I kept toughing it out, speed walking and finally started to feel better about mile 10. I attempted to run a few more times, but realized that the altitude was just too much for me. I normally run at 500' and we were over a mile high - started at 5300', went up to 5619' and then slowly came back down to 4200'. So much for getting there early to acclimate. :) I also needed to remember that I had suffered a concussion just 3 weeks ago, so my body was still in recovery mode.

Once I accepted that I would be walking the majority of the marathon, I began to enjoy it more. I knew I would finish it and just hoped to do that before dark. hahaha! I kept getting passed by everyone so I wasn't sure if anybody was behind me, but I didn't really care.

At mile 14 I starting having a silent migraine, which is painless, but affects my vision. I just kept on walking and it went away at about mile 14.5. Yes, I'm probably crazy, but I am MORE stubborn! :)

The aid stations are placed 2 miles apart, which is really nice if you're running mostly alone, because it gives you someone to talk to once in a while. All the volunteers were great and so friendly and encouraging.

At about mile 20 or so, I caught up with Amber, a 28 year old who was running her first marathon. We ended up passing & catching up to each other for a couple of miles and then just stayed together for the last few. I was glad for the company even though we didn't talk a whole lot - we just wanted to put one foot in front of the other AND to be able to breathe also. :) I'm glad she was there because for some reason, the volunteers at the aid stations at miles 22 & 24 decided to leave early. They left the supplies, but didn't stick around. I'm not sure why, but it was weird.

Amber & I kept encouraging each other - "I know the mile marker is just around the corner." and "We ARE going to finish - look, there's mile 26, .2 to go!" At approximately mile 26.1, there is a detour off the main trail to the finish at an area called Hobo Camp. We had a small uphill section & then it was downhill for the last 500 feet or so. I let Amber go ahead of me - her small son & husband were there to cheer her on. I was one second behind her. I remember smiling as I crossed the finish line. I had done it, completed my second marathon. I didn't care how I did it, I had done it! My time was 6:45:12. No wonder I was so tired, that's a LONG time to be speed walking, with no breaks. Whew!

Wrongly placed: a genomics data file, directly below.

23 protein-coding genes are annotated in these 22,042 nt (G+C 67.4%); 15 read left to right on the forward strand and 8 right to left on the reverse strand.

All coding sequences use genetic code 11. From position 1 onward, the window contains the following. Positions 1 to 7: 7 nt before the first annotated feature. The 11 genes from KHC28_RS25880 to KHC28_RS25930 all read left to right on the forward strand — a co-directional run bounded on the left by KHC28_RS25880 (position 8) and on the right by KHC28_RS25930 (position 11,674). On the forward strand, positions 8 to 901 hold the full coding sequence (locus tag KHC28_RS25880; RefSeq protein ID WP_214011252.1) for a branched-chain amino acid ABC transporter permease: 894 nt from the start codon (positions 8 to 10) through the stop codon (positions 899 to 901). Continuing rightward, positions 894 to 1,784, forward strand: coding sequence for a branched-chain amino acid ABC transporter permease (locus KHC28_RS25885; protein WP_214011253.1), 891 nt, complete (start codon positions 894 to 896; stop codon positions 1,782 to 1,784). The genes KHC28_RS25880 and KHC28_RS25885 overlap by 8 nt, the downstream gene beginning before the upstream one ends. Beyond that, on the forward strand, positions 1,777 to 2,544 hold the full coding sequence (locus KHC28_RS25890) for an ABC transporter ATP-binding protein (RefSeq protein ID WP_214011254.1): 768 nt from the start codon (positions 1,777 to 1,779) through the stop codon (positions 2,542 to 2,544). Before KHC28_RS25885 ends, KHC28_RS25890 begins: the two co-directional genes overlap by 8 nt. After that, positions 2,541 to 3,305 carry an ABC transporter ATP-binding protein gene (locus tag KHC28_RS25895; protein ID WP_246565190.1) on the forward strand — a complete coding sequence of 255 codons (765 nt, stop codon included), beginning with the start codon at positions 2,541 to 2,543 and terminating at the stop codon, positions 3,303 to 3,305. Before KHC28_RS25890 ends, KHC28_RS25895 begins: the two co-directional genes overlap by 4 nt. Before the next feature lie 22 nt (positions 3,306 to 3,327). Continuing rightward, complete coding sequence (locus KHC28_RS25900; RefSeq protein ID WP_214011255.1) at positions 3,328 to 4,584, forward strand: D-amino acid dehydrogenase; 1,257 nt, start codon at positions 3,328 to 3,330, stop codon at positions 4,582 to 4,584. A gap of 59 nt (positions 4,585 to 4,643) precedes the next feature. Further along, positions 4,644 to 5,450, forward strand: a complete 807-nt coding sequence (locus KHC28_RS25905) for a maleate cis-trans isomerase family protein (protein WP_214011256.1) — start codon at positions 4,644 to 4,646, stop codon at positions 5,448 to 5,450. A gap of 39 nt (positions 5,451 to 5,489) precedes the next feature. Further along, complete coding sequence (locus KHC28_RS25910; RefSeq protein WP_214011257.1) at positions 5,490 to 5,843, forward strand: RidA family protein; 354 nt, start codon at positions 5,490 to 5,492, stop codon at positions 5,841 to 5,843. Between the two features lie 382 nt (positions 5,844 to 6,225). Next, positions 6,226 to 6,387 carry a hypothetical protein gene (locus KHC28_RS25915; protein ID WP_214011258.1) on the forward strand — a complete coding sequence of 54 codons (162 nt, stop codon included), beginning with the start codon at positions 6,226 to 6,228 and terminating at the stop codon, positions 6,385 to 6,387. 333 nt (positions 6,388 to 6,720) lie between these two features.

I remember telling Marissa at the end that maybe someday I would actually "RUN" a marathon. LOL.

I will never get tired of the feeling of accomplishment on completing a race, especially a marathon. I makes all the pain worthwhile. I know I've done something that few people ever do, and something I thought I could NEVER do. It is SO true about runners getting a high after running! I love it!

Yes, I will do another marathon - I'm registered for CIM on December 6. Who knows - I may actually get to run most of it. Whatever happens, I WILL finish!

Oh, and by the way, I WASN'T the last to finish - there were 8 people behind me. The last to finish completed it in 8:16:40

This is a wonderful marathon, but I don't think I will run it again. The altitude, coupled with the long drive down, just makes it too difficult. However, I've learned to never say "never". :)

This is a picture of Mt. Shasta taken on the way home Monday. I felt like I could reach out and touch the mountain. It's SO lovely!